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Why is it, that in the 21st century, people still believing in magic words? Say your kid was sick…?

A christian goes to the chapel and prays.
A buddhist asks a monk to say a chant
A wiccan/pagan performs a healing ritual
How can you say that one set of “magic words” will help the sick child or summon help from an outside source? Which one? Isn’t it arrogant to think that your “magic words” are better than their “magic words”
And if they ALL worked, why can’t you just wish out loud that your child gets better?

11 COMMENTS

  1. That is the kind of thinking that made me realize taht I was an atheist.
    All were either equally valid, or equally nonvalid.
    I went with nonvalid.

  2. As a Christian Elder, I would anoint the child with oil & pray for him–I don’t need to go to the chapel to do that. I know what I believe & in Whom. There is no “magic” in it, just simple faith.

  3. When I’m sick i take some ‘magic words’.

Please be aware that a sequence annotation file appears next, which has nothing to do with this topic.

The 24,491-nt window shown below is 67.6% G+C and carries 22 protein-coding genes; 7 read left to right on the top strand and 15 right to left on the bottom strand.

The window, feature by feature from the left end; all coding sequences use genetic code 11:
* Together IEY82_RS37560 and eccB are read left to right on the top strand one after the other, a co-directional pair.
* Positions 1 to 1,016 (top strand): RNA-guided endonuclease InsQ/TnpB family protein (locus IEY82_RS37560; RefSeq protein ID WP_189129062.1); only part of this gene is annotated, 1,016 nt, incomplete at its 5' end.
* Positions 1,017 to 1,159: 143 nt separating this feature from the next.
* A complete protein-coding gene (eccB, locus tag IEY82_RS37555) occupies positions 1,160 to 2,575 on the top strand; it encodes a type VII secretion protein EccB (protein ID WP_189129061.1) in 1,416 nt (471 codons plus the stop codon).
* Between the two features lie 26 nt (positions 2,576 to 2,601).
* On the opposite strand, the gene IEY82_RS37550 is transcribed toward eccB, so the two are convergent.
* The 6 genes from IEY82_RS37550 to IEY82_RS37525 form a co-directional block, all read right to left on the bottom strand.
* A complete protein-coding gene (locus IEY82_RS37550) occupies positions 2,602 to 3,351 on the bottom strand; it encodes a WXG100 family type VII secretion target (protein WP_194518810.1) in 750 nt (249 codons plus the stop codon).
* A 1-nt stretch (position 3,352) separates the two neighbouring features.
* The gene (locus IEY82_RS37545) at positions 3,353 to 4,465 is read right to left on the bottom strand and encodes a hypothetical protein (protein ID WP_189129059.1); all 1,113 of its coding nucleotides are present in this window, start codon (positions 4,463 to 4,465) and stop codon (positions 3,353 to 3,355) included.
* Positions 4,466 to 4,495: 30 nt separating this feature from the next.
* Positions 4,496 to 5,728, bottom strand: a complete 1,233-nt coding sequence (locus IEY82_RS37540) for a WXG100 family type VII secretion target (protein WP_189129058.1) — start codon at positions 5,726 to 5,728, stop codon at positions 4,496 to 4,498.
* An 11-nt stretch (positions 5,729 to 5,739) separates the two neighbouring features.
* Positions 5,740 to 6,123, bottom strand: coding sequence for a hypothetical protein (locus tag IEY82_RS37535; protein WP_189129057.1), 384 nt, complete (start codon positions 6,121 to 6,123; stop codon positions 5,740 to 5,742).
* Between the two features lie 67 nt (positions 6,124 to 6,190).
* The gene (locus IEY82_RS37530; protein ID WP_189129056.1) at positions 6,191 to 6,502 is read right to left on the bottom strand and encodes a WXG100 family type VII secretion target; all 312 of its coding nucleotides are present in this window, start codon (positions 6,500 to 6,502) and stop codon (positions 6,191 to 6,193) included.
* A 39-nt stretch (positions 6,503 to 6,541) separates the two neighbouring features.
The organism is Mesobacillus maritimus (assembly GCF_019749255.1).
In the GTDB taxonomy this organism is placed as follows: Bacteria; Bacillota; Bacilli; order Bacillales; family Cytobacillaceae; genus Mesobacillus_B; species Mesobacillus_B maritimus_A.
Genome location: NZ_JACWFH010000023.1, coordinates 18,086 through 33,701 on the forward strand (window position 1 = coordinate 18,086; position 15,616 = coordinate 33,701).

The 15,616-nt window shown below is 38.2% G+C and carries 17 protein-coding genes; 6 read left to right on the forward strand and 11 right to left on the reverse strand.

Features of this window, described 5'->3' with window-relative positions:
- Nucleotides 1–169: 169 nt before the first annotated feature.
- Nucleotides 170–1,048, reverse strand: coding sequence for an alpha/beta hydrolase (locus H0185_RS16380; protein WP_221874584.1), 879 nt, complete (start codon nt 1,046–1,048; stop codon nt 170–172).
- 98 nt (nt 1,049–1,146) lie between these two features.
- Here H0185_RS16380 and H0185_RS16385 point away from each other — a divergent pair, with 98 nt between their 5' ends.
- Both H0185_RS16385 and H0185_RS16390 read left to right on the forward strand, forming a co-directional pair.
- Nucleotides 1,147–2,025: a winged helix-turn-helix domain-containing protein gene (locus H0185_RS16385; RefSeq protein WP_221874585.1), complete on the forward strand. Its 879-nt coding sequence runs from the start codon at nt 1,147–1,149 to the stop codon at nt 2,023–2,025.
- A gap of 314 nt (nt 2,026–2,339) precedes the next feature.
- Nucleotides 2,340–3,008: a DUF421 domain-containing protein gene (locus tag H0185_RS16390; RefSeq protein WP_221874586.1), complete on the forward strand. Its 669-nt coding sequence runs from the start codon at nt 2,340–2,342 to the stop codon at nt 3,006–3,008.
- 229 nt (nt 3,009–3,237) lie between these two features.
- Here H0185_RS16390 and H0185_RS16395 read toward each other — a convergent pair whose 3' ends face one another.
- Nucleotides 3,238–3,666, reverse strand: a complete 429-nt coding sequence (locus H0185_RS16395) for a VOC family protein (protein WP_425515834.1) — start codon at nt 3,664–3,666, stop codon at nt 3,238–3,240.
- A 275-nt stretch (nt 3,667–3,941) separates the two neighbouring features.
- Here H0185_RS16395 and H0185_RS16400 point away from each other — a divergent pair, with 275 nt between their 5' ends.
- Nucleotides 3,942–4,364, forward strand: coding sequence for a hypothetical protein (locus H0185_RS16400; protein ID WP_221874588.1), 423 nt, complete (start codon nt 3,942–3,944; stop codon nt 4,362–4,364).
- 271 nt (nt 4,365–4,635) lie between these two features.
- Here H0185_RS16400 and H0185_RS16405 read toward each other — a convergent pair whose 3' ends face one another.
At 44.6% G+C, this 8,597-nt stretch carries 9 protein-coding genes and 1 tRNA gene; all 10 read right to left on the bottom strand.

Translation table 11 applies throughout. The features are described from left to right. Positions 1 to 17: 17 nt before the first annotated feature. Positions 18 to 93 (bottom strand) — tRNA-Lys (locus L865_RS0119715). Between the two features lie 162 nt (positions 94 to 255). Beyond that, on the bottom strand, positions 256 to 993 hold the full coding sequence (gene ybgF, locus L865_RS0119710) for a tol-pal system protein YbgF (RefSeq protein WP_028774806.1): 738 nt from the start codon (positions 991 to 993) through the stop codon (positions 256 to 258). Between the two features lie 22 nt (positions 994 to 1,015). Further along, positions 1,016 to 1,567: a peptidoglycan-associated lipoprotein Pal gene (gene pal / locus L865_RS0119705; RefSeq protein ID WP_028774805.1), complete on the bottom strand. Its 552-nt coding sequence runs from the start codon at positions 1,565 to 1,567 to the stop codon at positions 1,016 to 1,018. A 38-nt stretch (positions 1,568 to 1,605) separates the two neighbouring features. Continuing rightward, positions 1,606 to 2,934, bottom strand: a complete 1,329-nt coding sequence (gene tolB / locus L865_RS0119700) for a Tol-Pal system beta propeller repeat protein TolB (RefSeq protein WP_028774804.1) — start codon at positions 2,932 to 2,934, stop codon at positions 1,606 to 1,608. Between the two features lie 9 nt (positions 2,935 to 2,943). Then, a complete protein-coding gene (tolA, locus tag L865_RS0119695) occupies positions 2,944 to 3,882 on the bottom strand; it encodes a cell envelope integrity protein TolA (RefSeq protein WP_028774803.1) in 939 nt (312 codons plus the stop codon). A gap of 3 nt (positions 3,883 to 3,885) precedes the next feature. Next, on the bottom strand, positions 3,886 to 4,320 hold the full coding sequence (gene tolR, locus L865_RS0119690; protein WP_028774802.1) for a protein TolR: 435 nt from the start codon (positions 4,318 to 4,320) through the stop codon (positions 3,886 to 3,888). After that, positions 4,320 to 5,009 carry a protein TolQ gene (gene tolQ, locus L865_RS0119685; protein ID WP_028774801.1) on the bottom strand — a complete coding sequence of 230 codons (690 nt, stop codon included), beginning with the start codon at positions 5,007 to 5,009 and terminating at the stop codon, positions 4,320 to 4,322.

Paracetamol.
    Aspirin.
    Ibuprofen.
    Alka-Seltzer
    Lansoprazole.
    All of them are ‘magic’.

  4. Just because its the 21st century does not mean that we can stop believing in God. Yes we have science and technology now but do you really believe thats all we need?

  5. People believe in what you’re describing because they find that they work. Most if them, however, do not believe in “magic words.”
    A prayer is not “magic words.” A prayer is a request. Something happens if a deity answers the prayer, not just because the prayer was uttered.
    A healing ritual may involve prayer but often involves magic, which comes from the self. Note: the self. Not the words uttered. (Or the gestures made, or the herbs burned.)

  6. I take it you don’t understand the psychology behind the power of symbols, ritual, and/or belief. Note that the power from these things is not in the “words” or actions themselves. The power is in the individual’s own willpower to manifest change for himself or the person (being prayed for) – their belief in the power of such words, rituals, or chants.

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